You can’t miss THØSS. Walk down the stairs into the basement of the Sebright Arms and he’s that bloke who’s nearly touching the ceiling. And in case his tremendous height wasn’t enough, he’s also the white guy with the pseudo-afro, adorned in retro candy-floss advertising (get it? Candy THØSS: available in complementary packets if you follow his instagram). I love it: he’s like the definition of stage presence, a spectacle all in himself.
So who is THØSS? Beyond being real life giant (have I stressed that enough?), he snuck on the scene with his 2016 debut EP Benchwarmer, and has been turning some heads, including a recent spin on Bestival’s main stage. Plus, basically everything he releases gets slotted on the respective ‘new and exciting’ BBC, Spotify or Apple Music playlist. It’s quality not quantity; shuffle his fine sample of songs and you won’t fancy skipping.
Obviously, the best way to decide if THØSS is for you is to click a link and give him a listen, but generally there are echoes here of bands like Bombay Bicycle club in his vocals, and harmonies wedded with clean guitar lines reminiscent of Vampire Weekend.
Reverb-y soundscapes of songs like “IWITW (I Was In The Water)” have had him likened to Daughter, and “Submarine” hints at some of the better bits of Mystery Jets too. This doesn’t really do him justice: he’s refreshing, attempting to “[make] the old, new” – and it’s working excellently so far.
THØSS is the man, [the myth] and the music. You can tell he’s a real frontman, not least because he kind of takes up half of the stage wrapped around his telecaster. Fingers too long for the fret board and a voice too substantial for the size of the venues he’s playing – indeed, he gave us a lovely intimate gig, interspersed with pleasant audience chatter – he just feels like an artist bursting with potential, ready for bigger things.
Enhanced by a wonderfully tight, if understated, band, including a resident faux Jesus-lookalike who rocked out on the keyboard, the focus was nevertheless always THØSS. We were even treated to a very personal solo cover of “You’ll Never Walk Alone”, blanketed in flanger-y guitar.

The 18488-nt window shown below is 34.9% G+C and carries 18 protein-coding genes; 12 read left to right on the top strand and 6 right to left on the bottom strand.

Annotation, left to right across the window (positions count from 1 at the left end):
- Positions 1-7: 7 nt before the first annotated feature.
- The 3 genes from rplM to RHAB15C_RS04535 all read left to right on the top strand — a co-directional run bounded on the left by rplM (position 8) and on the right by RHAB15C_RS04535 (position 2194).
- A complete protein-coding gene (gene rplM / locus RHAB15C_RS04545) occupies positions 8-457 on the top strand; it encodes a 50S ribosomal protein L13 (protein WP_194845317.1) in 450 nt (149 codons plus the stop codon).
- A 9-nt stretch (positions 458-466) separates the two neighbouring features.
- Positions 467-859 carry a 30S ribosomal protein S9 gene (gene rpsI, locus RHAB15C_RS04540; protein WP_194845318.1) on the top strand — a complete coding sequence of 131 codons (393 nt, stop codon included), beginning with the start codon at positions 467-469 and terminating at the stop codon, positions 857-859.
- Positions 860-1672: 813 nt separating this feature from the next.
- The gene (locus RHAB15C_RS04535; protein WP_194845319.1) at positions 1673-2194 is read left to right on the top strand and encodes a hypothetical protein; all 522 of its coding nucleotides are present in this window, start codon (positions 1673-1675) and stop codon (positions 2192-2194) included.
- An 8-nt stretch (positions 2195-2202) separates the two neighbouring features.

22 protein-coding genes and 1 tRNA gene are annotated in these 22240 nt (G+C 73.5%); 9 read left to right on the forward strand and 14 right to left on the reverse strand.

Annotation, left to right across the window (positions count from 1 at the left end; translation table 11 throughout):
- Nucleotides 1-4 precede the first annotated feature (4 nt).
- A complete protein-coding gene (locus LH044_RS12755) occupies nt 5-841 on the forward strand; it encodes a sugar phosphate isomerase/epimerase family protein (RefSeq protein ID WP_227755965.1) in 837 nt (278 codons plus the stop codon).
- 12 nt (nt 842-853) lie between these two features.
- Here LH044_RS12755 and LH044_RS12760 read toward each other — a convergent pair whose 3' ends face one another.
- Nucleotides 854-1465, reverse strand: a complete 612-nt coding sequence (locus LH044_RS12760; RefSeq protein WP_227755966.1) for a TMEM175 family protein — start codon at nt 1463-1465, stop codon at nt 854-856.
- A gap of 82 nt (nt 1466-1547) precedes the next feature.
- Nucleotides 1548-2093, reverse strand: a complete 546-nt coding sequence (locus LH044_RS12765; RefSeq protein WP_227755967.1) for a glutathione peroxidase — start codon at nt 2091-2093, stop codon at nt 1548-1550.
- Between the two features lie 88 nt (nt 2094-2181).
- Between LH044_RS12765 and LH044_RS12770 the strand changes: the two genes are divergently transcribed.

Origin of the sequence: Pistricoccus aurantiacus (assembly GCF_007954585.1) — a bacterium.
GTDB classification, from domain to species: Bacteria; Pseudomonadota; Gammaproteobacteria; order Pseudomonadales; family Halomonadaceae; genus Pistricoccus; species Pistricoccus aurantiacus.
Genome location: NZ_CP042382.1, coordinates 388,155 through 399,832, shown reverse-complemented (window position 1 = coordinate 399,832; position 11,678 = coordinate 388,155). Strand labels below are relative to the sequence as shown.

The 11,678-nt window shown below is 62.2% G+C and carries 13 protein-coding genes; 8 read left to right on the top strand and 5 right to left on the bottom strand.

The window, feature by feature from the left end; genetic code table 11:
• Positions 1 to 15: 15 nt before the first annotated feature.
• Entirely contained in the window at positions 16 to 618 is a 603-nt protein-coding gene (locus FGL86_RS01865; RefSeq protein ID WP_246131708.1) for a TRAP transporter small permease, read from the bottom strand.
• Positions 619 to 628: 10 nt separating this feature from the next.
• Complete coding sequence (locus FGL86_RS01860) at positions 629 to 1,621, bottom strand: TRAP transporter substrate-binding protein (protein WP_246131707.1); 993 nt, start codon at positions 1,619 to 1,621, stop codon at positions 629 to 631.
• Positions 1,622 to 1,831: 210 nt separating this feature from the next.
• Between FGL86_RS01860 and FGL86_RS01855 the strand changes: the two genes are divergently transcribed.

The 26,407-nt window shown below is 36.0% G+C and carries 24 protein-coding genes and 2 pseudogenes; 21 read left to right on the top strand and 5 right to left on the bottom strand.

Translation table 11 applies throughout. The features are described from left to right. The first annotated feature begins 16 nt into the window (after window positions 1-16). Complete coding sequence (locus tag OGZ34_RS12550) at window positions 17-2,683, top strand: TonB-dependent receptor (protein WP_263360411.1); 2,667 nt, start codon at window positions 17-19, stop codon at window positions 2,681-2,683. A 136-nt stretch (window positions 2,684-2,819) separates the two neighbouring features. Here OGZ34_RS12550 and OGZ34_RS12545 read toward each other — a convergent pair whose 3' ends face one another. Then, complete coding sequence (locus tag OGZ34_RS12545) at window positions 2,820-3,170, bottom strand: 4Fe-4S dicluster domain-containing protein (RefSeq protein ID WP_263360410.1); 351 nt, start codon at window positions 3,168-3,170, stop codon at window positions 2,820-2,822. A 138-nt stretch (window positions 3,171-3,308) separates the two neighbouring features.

Shiny new release “Two Laces” was a highlight. It came with a complementary anecdote on his trying and failing to tie Shoelaces around the door handles of Spotify (a kind of post-post-punk act of rebellion?).
The lyrics complement the track delightfully: almost word painting with narrative of his “wandering” against meandering melodious vocals. This one is rhythmically playful, ambient and kaleidoscopic: I like to listen to it when I’m walking to work hungover.
Another favourite was “The Meter”, underpinned by a rumbling retro guitar riff that channels his old-school feel. This track is a bit rougher and tougher – the other THØSS sound – similar in style to “Benchwarmer”. The chorus really shows off his astounding vocal range, and the subject matter is charmingly inane. Everyone likes this song, even my mum.
It’s always an added bonus when I find some good guitar music and it isn’t a waste of time lyrically. I think that’s probably why I’ve been listening to THØSS for several weeks and I’m still uncovering new moments and meanings: pretty impressive when I have about seven songs to play with. THØSS is second to none at painting poetic suburbia, telling stories of getting blanked by acquaintances (Keep Going) or the adolescent awkwardness of being “born two steps behind” (Benchwarmer).
The new material is not compromising on quality: another new single “Work is a Four Letter Word” (I’m unsure if/what the Cilla Black connection is here but I like it anyway) is moody and groovy, and he unveiled a new song all about – and aptly named – “Exotic Fruit”. The future is bright for this bloke, so watch closely for his upcoming Mayday EP.
Words by Immy Hequet